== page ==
Taking Progesterone Correctly

Written by Dr. Nirvana

September 7, 2021

If you’re taking natural progesterone cream, it’s absolutely essential to know how and when to apply it. I find many women use the cream incorrectly, or aren’t aware about the importance of knowing when to take or apply progesterone (depending on if you’re taking it orally, via cream or both). The more you know about natural progesterone cream and pills, the better able you will be able to support your progesterone levels correctly.

When menstrual cycle length is irregular or cycles are long or skipped, or when egg release (ovulation) is absent despite regular cycles, progesterone levels are low or missing. 

Generally progesterone is prescribed to control heavy flow, prevent irregular periods, acne, unwanted hair, or treat low bone density, or for perimenopausal sore breasts, sleep problems, heavy flow or night sweats. And when I prescribe progesterone for my ladies, I prefer to have them take it during certain days of their cycle. Why? Well, we want to mimic the body’s natural rhythm as much as possible.

Let’s discuss this further.

The first day of menstruation is called “day 1.” If you get a period regularly and your cycles are usually 27-30+ days long, I ask my patients to take progesterone on the 14th day after flow began and take it for 14 days or until cycle day 27. If your cycles are regular but shorter (for example, if your period starts every 21–26 days), then starting your progesterone on cycle day 12 and continuing it for 14 days or until cycle day 25 would be most beneficial to mimic your natural hormonal rhythm.

But if your period starts before you have finished the 14 days of progesterone, finish the full 14 days, but start the next progesterone 14 days after the flow began.

If your period starts while you are still taking progesterone, always take it for the full 14 days. If this early flow persists, or you are in perimenopause, then you either need daily progesterone for three months or we need to consider increasing your dose of cyclic progesterone therapy. The early flow is a sign that your body is making higher levels of estrogen that are over-stimulating the uterine lining & causing heavy bleeding.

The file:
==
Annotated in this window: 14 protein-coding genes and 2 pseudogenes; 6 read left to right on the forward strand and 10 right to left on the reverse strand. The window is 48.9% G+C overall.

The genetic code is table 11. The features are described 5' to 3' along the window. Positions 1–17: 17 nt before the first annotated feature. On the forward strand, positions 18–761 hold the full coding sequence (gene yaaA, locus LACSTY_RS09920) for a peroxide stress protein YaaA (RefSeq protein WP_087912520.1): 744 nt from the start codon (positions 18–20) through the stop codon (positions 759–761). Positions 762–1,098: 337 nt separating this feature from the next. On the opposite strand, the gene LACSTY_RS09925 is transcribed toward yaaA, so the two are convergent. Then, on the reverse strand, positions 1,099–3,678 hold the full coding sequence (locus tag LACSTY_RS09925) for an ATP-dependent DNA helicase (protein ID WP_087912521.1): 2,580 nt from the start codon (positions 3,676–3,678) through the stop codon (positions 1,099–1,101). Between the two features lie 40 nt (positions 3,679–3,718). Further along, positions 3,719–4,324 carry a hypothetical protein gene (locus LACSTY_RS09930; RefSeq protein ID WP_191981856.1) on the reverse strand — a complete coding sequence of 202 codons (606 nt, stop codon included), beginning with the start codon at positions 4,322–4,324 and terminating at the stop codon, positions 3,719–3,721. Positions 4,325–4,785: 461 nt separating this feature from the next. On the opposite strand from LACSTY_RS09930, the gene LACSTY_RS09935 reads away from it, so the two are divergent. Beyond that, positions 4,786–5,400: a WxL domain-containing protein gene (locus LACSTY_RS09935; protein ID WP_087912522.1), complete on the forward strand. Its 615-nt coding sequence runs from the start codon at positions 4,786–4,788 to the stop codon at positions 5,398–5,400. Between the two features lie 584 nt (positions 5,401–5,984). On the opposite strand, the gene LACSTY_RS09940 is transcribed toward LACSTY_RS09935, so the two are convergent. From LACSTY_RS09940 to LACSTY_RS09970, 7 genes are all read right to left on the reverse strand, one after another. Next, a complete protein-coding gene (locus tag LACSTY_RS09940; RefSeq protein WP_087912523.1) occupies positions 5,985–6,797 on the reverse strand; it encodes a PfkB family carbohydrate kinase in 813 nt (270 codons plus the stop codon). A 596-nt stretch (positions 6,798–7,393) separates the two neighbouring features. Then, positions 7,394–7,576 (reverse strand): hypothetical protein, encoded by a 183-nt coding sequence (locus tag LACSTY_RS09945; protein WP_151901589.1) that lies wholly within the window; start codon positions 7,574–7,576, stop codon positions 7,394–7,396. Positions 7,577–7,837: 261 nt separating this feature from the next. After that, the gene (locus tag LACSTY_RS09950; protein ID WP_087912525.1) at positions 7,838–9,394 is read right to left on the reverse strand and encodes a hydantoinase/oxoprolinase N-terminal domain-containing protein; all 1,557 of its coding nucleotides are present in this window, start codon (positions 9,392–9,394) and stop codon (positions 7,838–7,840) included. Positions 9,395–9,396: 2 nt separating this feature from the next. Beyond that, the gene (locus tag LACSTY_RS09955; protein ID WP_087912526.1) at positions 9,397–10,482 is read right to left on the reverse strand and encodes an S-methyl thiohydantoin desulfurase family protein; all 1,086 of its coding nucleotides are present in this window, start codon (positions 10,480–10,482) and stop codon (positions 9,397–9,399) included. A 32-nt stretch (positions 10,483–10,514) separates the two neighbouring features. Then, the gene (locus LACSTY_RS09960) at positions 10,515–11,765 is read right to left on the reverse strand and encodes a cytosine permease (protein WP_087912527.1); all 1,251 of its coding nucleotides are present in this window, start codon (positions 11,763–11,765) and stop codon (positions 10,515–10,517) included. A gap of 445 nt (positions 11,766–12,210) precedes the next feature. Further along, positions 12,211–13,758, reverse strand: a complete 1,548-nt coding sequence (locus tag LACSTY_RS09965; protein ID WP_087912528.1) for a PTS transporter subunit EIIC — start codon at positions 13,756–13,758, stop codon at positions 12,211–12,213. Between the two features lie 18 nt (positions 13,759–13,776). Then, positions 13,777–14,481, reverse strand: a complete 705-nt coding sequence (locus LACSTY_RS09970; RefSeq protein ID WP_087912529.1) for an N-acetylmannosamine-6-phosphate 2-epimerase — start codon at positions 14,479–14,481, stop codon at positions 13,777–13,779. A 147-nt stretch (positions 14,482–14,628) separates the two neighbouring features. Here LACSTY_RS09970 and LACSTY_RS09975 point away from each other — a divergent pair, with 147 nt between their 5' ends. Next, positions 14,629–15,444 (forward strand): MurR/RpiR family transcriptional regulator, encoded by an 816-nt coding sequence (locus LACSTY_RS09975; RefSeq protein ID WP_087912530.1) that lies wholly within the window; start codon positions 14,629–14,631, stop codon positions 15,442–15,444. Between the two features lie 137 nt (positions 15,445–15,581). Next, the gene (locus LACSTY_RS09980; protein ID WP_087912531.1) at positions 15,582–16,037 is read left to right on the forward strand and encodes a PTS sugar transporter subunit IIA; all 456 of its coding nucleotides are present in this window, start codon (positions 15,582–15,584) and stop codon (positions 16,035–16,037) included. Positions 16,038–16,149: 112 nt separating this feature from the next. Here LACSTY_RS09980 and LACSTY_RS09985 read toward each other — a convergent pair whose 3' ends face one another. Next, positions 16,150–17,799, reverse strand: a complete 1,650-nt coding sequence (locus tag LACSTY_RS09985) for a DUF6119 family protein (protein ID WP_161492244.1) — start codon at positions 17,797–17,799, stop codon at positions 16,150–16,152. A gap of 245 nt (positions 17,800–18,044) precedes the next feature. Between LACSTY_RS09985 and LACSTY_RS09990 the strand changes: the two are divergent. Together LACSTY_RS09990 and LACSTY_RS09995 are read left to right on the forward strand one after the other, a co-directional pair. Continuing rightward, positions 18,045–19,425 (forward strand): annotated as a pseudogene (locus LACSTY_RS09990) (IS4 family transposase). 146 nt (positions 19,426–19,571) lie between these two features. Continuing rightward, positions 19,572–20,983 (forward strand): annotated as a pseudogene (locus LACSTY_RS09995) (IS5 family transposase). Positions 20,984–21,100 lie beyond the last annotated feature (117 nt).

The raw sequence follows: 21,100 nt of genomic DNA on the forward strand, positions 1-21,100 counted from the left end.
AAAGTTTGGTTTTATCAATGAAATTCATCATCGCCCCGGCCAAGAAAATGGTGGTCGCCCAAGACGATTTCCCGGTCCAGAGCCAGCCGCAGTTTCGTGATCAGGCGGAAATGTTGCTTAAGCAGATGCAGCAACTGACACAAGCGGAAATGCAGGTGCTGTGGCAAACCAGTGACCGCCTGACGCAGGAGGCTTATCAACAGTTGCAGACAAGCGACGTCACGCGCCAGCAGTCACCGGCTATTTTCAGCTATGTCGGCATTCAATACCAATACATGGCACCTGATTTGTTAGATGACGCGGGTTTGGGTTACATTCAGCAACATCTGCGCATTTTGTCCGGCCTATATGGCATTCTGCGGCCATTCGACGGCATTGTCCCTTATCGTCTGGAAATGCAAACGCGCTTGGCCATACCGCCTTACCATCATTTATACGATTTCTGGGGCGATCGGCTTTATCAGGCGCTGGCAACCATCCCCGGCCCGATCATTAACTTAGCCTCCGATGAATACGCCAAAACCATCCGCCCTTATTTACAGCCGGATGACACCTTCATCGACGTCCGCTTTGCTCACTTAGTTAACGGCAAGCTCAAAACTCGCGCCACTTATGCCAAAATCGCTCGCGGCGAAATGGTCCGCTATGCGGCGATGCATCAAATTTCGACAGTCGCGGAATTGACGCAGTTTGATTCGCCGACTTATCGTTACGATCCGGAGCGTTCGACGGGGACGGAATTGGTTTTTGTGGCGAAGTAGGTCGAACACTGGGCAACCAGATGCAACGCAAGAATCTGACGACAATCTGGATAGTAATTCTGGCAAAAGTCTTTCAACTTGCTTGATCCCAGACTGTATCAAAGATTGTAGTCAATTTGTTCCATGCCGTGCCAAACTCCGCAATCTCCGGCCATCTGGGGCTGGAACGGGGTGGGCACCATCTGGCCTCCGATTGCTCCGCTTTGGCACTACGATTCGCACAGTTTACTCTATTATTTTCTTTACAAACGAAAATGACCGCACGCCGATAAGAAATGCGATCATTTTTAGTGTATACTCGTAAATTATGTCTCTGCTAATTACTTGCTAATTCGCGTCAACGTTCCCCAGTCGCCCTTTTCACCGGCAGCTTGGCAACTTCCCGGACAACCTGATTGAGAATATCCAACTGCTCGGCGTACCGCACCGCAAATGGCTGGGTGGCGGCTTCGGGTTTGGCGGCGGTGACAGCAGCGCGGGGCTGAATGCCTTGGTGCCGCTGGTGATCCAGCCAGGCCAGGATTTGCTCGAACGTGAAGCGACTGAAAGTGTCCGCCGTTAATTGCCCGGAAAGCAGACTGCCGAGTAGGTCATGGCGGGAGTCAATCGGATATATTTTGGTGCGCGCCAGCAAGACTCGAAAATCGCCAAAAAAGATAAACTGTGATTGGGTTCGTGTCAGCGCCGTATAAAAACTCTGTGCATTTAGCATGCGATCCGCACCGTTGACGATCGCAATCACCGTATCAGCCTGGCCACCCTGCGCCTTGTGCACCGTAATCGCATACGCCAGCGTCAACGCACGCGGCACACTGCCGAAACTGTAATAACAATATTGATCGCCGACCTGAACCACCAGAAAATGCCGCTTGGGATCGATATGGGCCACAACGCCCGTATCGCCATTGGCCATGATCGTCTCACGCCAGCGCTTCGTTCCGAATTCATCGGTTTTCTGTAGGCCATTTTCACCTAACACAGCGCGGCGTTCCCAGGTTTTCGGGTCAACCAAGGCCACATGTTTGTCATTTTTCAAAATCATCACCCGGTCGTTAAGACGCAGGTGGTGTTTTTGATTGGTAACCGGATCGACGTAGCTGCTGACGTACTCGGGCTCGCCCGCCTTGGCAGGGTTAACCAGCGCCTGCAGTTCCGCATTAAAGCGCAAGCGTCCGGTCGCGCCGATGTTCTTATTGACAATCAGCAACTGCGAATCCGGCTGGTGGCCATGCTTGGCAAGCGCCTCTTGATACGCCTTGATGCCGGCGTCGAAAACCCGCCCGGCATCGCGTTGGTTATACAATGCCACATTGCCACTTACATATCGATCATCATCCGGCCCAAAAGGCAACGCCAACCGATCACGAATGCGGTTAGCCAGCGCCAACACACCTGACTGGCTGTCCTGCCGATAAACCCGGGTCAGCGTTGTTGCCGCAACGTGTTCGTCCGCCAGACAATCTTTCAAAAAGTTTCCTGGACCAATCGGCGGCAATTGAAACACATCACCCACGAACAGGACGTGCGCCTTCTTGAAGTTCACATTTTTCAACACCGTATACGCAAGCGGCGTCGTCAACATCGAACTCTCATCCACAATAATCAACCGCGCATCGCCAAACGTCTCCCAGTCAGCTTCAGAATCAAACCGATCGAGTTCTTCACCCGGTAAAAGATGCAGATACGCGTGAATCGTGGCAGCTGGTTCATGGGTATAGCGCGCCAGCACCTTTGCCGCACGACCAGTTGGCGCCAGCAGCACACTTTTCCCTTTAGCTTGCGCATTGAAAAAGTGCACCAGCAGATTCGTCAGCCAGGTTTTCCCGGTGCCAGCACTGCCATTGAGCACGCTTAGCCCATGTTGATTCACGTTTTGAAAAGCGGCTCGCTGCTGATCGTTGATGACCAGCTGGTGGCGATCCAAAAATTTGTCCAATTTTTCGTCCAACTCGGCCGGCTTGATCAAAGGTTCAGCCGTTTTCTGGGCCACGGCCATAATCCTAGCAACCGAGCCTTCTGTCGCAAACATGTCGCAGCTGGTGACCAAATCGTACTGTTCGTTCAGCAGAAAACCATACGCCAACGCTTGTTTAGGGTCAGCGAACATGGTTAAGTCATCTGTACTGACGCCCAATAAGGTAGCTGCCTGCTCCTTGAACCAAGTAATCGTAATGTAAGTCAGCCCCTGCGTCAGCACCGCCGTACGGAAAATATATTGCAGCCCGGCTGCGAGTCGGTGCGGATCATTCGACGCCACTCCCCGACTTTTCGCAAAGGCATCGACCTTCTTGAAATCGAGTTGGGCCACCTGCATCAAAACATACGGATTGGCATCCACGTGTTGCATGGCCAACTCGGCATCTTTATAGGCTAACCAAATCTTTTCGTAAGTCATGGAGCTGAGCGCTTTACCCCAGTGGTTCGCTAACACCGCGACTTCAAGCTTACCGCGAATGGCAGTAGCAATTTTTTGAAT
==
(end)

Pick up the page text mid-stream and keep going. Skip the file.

If you haven’t started to flow within 2 weeks of taking progesterone it means your estrogen levels are lower than normal. After 14-days “off,” start the next progesterone cycle. As soon as your flow returns, then start taking progesterone.

If you get moody, feel bloated and have very sore breasts at the beginning of starting progesterone therapy, it often means progesterone is temporarily stimulating your body to make higher estrogen level, but this will improve after one to three cycles.

And lastly, if you aren’t applying the cream correctly it may not be effective. The best areas for application are places in which capillaries are dense and close to the surface of the skin, such as:

  • Face
  • Neck
  • Upper Chest
  • Breasts
  • Inner arms
  • Palms of hands and feet

Avoid putting it on the fattiest areas of the body, as this may inhibit proper absorption. Fat can store the progesterone, rather than allow it to move into the bloodstream, circulate, and be utilized by the body. In addition, rotate where you apply the cream each time you use it to avoid saturation. Your skin receptors need a breather every few days!

progesterone cream

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